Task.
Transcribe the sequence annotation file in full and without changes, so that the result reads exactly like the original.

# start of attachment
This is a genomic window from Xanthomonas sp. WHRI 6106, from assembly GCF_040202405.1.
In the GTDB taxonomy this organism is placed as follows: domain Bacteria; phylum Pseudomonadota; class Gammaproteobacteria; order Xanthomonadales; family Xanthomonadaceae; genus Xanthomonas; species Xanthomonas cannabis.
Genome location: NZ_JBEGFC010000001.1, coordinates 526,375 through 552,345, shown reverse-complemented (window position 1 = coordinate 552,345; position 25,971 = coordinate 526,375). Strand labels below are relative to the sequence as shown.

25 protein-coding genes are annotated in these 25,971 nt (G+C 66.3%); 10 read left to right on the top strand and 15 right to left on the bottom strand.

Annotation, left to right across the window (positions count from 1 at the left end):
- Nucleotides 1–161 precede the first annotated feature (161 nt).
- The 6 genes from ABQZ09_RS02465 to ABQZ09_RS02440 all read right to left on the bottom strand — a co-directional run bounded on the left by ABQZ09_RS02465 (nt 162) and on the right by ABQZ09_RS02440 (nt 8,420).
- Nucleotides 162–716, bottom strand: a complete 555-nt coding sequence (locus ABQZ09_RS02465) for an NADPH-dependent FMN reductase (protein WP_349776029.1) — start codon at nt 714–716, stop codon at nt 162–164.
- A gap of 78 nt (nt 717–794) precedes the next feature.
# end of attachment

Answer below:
This is a genomic window from Xanthomonas sp. WHRI 6106, from assembly GCF_040202405.1.
In the GTDB taxonomy this organism is placed as follows: domain Bacteria; phylum Pseudomonadota; class Gammaproteobacteria; order Xanthomonadales; family Xanthomonadaceae; genus Xanthomonas; species Xanthomonas cannabis.
Genome location: NZ_JBEGFC010000001.1, coordinates 526,375 through 552,345, shown reverse-complemented (window position 1 = coordinate 552,345; position 25,971 = coordinate 526,375). Strand labels below are relative to the sequence as shown.

25 protein-coding genes are annotated in these 25,971 nt (G+C 66.3%); 10 read left to right on the top strand and 15 right to left on the bottom strand.

Annotation, left to right across the window (positions count from 1 at the left end):
- Nucleotides 1–161 precede the first annotated feature (161 nt).
- The 6 genes from ABQZ09_RS02465 to ABQZ09_RS02440 all read right to left on the bottom strand — a co-directional run bounded on the left by ABQZ09_RS02465 (nt 162) and on the right by ABQZ09_RS02440 (nt 8,420).
- Nucleotides 162–716, bottom strand: a complete 555-nt coding sequence (locus ABQZ09_RS02465) for an NADPH-dependent FMN reductase (protein WP_349776029.1) — start codon at nt 714–716, stop codon at nt 162–164.
- A gap of 78 nt (nt 717–794) precedes the next feature.